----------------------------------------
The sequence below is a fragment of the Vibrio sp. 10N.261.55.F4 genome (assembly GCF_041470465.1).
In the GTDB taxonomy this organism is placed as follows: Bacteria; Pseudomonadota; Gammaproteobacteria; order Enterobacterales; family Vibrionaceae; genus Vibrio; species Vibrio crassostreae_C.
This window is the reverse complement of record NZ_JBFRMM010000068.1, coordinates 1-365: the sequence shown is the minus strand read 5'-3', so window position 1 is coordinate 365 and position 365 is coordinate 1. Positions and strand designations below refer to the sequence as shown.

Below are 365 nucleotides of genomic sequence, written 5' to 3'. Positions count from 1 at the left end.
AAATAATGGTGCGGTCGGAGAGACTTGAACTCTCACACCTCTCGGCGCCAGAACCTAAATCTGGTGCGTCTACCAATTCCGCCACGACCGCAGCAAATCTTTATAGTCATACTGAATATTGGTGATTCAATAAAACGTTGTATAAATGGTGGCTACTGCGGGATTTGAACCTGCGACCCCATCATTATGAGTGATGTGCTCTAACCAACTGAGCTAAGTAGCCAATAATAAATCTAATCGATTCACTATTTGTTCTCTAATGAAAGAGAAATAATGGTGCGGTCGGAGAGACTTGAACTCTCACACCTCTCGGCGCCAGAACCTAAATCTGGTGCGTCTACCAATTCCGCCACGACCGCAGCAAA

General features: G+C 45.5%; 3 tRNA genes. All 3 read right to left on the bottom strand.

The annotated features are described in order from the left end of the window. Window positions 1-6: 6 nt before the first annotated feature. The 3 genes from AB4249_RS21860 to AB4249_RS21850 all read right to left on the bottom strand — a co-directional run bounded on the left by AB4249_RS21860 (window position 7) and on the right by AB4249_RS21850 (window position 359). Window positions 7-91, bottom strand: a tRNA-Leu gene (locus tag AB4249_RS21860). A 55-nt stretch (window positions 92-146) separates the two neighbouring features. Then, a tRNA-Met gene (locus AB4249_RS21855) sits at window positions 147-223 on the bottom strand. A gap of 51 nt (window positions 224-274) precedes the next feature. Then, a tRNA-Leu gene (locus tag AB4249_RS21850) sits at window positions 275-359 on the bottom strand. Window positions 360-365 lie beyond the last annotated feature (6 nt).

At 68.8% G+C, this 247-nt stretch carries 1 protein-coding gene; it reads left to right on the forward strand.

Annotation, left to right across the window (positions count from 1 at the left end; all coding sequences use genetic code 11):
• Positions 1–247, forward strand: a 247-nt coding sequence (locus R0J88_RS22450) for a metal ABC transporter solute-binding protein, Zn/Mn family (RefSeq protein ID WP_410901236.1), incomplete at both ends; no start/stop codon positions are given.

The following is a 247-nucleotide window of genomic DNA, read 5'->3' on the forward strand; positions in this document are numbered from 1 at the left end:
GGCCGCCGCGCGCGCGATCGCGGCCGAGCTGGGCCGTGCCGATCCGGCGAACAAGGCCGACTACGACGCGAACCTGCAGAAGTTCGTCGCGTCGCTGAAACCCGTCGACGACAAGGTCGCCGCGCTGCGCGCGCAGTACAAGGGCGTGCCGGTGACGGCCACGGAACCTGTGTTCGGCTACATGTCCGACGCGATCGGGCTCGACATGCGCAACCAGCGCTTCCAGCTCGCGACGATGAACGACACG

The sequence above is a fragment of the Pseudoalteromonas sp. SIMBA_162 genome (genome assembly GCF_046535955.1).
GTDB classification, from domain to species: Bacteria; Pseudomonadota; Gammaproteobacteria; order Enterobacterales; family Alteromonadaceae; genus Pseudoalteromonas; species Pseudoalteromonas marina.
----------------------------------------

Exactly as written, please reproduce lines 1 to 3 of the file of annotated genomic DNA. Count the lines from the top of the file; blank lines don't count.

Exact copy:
The sequence below is a fragment of the Vibrio sp. 10N.261.55.F4 genome (assembly GCF_041470465.1).
In the GTDB taxonomy this organism is placed as follows: Bacteria; Pseudomonadota; Gammaproteobacteria; order Enterobacterales; family Vibrionaceae; genus Vibrio; species Vibrio crassostreae_C.
This window is the reverse complement of record NZ_JBFRMM010000068.1, coordinates 1-365: the sequence shown is the minus strand read 5'-3', so window position 1 is coordinate 365 and position 365 is coordinate 1. Positions and strand designations below refer to the sequence as shown.